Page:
Poetry Series VII: Shakespeare Sonnet 78

okay guys so if you haven’t figured it out yet, there’s this dude that Shakespeare is absolutely OBSESSED with. and now in this sonnet, he’s sad because the man is not also obsessed.

enjoy sonnet 78!

Sonnet 78

Being your slave what should I do but tend
Upon the hours, and times of your desire?
I have no precious time at all to spend;
Nor services to do, till you require. 
Nor dare I chide the world without end hour,
Whilst I, my sovereign, watch the clock for you,
Nor think the bitterness of absence sour,
When you have bid your servant once adieu;
Nor dare I question with my jealous thought
Where you may be, or your affairs suppose,
But, like a sad slave, stay and think of nought
Save, where you are, how happy you make those.
So true a fool is love, that in your will,
Though you do anything, he thinks no ill.

Analysis

In this sonnet, Shakespeare is once more talking to the young man who the majority of his sonnets are about. However, in this particular sonnet, he seems to be complaining that the young man is not giving him enough attention. He writes that other poets do not put as much work and heart into their writing as Shakespeare himself does. Because, after all, the young man is “all my art”, whereas these other people just use the young man to “mend” their “style”, not create it wholly.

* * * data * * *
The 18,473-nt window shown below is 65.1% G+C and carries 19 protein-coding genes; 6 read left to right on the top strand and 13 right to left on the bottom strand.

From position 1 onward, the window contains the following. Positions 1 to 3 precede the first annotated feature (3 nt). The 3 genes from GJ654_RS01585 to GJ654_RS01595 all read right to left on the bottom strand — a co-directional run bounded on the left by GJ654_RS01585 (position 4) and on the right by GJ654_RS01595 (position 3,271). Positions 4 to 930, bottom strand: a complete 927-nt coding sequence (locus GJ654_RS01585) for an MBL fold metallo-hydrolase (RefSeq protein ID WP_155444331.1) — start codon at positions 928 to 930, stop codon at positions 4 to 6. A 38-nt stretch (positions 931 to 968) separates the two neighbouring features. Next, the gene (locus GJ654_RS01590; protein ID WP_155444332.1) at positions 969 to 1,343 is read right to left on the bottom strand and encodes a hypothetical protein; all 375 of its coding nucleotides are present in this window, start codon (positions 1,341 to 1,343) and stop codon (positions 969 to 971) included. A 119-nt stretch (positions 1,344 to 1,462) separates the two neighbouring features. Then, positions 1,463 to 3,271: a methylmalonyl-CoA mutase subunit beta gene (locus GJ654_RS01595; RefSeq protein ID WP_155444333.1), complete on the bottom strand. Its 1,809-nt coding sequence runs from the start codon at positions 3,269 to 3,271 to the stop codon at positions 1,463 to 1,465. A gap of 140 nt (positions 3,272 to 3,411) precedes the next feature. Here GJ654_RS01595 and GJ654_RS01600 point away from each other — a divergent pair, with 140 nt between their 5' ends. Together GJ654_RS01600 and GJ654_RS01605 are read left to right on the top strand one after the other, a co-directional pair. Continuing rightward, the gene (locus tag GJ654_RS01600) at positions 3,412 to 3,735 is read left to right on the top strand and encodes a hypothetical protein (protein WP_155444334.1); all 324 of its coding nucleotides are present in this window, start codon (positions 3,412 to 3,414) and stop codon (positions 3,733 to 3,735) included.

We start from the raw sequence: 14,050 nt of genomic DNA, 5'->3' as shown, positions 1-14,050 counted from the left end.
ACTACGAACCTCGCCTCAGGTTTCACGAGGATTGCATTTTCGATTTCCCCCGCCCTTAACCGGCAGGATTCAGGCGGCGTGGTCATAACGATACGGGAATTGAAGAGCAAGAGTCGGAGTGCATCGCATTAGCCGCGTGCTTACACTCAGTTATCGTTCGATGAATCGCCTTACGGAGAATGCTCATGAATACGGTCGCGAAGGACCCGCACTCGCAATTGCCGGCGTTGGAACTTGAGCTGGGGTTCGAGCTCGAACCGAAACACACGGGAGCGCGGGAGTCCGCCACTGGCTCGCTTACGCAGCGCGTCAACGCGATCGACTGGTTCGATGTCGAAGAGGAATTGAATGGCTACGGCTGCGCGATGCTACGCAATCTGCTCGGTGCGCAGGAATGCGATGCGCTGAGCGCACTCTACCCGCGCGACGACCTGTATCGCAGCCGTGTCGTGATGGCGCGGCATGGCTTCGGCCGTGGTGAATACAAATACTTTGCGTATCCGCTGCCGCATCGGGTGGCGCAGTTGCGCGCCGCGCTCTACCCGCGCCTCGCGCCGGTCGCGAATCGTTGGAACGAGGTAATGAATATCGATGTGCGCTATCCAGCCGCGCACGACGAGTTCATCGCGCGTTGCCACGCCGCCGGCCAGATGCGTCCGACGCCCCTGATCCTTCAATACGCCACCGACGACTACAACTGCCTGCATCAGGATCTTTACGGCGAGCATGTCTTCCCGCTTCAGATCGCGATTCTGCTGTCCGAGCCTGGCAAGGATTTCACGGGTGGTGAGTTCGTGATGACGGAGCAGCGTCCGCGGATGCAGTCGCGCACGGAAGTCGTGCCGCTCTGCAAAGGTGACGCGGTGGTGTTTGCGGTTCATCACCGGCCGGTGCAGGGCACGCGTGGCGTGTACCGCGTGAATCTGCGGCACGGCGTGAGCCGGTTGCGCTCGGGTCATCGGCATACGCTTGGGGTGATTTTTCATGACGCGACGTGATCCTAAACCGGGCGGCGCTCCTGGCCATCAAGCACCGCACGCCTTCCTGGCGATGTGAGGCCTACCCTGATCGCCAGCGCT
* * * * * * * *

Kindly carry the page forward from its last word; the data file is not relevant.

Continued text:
One interesting element of this sonnet is the repetition of both the words “learned” (or a form of learned), and “ignorance”. Part of which makes this strange is that, although he is making the claim that he is the better poet, he is using “ignorance” to refer to himself, as shown in “my rude ignorance” in the couplet. It is the other poets who have “the learned’s wing”. However, Shakespeare attempts to show that the young man has drawn him out of his ignorance and into a more erudite state, saying that he “dost advance // as high as learning my rude ignorance”. It appears as though Shakespeare started out at a disadvantage compared to the “alien pen” of others, but after using the young man as his muse he became more successful than ever before.

The last quartet of the poem is essentially begging the young man to be proud of him, which seems at odds with the rest of Shakespeare’s poems. In the former sonnets, Shakespeare built up the young man and told him how amazing he was. Now, he has reversed it to a form of self love and a desire to be loved himself, perhaps indicating that Shakespeare’s obsession with the young man is not reciprocated the way which he would like (shocking!).

This is the start of a series where Shakespeare seems extraordinarily insecure, hinting at the fact that he gave his former sonnets to his young man lover, and only decided to continue writing them when he was spurred into an emotional response as a result of being ignored.

let's talk

What’s your favorite part of sonnet 78? Has your opinion on Shakespeare changed over this series?

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